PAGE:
Running is a popular form of exercise because it’s a sport that requires minimal equipment (running shoes), and you can do it almost anywhere. But the heavy pounding takes a toll on your feet.
Here, we want to share some common foot problems runners face and what you can do to prevent them.
1. Inflammation of the plantar fascia
Inflammation of the plantar fascia, also called plantar fasciitis, is a common overuse injury in runners. The plantar fascia is a rubber band-like ligament on the bottom of your foot that connects the back of your heel to your toes. It supports motion and flexibility in the foot and works as a shock absorber.
Stress from running may cause tiny tears in the plantar fascia, leading to inflammation and stabbing heel pain. The pain is most severe in the first few steps you take when you wake up in the morning or after sitting for an extended period.
Fortunately, plantar fasciitis can be prevented. Wearing supportive, well-fitted running shoes and replacing them every 300 miles can help prevent plantar fasciitis. Using custom orthotics to provide additional support for your foot also helps. Furthermore, we recommend cross-training — swimming, biking, or strength training — to give your feet a rest.
2. Foot and shin stress fractures
Stress fractures are overuse injuries due to repetitive force on the bones, causing tiny cracks. Runners may develop stress fractures in the metatarsal bones — the long bones in the middle of the foot. This area of your foot helps you push off the ground when running, placing extra stress on the thin bones.
You may have pain and swelling in the foot with stress fractures that ease with rest.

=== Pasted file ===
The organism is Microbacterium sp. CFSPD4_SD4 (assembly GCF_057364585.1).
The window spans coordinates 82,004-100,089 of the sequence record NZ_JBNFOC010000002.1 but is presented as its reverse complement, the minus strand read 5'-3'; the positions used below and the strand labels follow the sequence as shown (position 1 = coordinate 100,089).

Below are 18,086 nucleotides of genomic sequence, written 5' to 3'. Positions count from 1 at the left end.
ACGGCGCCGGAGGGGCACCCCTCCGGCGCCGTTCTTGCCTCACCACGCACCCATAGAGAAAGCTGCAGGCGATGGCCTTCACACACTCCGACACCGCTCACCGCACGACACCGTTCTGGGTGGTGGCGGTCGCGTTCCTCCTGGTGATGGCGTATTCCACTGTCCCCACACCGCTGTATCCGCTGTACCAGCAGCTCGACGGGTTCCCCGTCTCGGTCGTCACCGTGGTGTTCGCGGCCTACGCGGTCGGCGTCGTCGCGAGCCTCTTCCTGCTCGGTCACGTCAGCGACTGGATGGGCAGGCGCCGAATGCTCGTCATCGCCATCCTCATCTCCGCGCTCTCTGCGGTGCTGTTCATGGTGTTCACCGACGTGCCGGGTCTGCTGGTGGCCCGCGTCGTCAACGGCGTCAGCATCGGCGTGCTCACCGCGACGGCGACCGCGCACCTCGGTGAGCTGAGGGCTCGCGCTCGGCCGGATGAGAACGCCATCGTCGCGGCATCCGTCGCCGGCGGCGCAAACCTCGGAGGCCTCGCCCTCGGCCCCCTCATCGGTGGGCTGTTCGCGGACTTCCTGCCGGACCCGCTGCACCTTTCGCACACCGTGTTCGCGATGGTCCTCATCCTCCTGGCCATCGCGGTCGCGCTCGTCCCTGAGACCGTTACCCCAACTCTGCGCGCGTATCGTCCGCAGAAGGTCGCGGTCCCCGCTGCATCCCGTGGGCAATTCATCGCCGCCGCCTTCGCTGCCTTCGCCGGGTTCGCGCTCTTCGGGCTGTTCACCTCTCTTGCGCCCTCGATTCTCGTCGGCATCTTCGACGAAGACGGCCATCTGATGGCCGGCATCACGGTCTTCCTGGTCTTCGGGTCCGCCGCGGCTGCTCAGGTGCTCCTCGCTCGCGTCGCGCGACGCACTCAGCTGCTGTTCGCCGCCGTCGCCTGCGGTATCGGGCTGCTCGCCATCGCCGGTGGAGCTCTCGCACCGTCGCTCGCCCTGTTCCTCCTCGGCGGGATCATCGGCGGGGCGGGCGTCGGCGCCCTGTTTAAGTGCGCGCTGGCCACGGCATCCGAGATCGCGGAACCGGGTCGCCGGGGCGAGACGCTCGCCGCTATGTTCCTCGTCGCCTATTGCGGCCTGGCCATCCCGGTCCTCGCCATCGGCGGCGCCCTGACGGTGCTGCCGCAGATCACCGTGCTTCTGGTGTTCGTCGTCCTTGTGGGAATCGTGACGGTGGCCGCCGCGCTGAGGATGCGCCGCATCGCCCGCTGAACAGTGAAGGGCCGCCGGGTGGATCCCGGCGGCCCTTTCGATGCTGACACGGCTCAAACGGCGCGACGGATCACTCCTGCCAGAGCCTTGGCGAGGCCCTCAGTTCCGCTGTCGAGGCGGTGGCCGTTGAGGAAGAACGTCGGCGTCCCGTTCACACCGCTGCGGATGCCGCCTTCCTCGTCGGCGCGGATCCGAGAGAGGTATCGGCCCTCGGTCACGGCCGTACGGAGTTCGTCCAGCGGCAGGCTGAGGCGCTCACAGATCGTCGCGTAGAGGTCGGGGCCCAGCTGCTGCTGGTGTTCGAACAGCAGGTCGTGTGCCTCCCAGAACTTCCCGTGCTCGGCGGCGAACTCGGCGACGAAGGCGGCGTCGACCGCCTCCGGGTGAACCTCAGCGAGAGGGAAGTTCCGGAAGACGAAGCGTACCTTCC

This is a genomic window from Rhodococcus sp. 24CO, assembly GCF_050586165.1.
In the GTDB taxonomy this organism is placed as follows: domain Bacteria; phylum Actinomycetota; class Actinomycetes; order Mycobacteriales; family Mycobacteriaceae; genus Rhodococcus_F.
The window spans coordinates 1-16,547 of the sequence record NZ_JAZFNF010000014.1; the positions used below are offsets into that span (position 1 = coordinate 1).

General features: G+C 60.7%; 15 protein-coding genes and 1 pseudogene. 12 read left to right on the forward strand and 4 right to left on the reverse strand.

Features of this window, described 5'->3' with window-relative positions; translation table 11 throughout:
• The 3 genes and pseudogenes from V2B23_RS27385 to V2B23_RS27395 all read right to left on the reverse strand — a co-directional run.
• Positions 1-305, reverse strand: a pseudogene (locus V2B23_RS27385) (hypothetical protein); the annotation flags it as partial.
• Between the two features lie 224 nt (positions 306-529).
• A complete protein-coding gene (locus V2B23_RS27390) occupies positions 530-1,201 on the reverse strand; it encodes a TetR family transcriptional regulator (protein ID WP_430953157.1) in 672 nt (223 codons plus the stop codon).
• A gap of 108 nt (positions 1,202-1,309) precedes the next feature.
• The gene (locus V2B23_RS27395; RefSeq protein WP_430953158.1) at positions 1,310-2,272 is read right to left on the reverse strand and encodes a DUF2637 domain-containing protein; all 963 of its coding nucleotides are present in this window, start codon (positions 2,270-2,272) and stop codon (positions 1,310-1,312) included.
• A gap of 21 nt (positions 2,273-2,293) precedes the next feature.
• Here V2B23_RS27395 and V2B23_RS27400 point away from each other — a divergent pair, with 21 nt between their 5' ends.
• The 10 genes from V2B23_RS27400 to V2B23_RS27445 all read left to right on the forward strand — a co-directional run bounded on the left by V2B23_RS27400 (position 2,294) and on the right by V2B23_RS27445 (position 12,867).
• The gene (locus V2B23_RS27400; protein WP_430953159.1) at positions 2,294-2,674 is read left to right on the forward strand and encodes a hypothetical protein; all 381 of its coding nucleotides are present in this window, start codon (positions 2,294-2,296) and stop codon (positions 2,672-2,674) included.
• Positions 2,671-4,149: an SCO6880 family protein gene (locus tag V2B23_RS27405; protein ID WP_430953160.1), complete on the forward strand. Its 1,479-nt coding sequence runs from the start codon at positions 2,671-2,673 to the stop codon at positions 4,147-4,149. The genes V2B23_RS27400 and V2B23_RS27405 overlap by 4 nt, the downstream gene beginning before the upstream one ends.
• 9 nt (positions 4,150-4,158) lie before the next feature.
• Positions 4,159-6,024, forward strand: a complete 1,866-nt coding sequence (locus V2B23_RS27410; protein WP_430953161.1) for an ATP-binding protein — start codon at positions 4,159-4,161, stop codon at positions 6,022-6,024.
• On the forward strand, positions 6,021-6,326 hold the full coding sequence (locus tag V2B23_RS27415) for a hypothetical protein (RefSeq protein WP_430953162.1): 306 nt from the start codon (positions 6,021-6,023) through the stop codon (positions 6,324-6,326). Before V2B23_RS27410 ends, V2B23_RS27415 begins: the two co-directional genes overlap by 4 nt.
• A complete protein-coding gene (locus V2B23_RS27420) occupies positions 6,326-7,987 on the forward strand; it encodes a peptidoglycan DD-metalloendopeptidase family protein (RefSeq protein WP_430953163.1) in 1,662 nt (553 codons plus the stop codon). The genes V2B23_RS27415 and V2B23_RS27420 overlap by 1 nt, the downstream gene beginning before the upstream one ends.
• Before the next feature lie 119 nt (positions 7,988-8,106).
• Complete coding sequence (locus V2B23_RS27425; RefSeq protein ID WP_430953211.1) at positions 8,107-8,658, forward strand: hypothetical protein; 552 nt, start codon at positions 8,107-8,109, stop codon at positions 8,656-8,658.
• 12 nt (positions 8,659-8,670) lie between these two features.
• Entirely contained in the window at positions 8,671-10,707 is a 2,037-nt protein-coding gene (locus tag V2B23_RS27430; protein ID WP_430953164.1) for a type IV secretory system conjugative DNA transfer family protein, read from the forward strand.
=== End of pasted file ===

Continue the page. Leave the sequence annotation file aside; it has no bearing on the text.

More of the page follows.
To prevent stress fractures, ease into your running program. Exercise helps keep your bones strong, but when you do too much too soon, your bones may not have the time to repair and rebuild.
We also recommend wearing supportive running shoes and using custom orthotics when appropriate. Cross-training also helps prevent stress fractures.
Sesamoiditis is inflammation of the tendons that surround the sesamoid bones, which are the bones that make up the ball of the foot. It’s an overuse injury that occurs when runners repeatedly engage in movements that place extra weight on the ball of the foot.
With this injury, you have gradual pain at the ball of the foot with swelling and bruising.
Wearing shoes that properly support the foot without cramping the toe box may prevent this runner’s foot problem. Custom orthotics that evenly distribute body weight are also recommended.
Rest, ice, compression, and elevation (RICE) when you first experience pain and swelling may also provide relief.
4. Runner’s toe
Sometimes wrongly viewed as a badge of honor, a runner’s toe is a blackened toenail from bleeding or bruising of the nail bed under the toe. The trauma occurs from repetitive forceful contact of your toenail (usually of the big toe) with the front or side of your shoe.
You may not feel any pain with a runner’s toe. Still, suppose you continue to run with the injury. In that case, you may develop a blood blister that lifts and loosens the affected toenail, causing it to fall off.
You can avoid the runner’s toe by wearing proper-fitted running shoes and moisture-wicking socks and keeping your toenails trimmed. Custom orthotics or silicone toe pads are recommended for runners prone to this injury.
Running is a great cardiovascular workout but hard on the feet. If you’re a runner and have foot or ankle pain, don’t ignore it. Getting help prevents complications that may require a break from your running routine.
Call the office nearest you today or request an appointment with our sports injury experts online.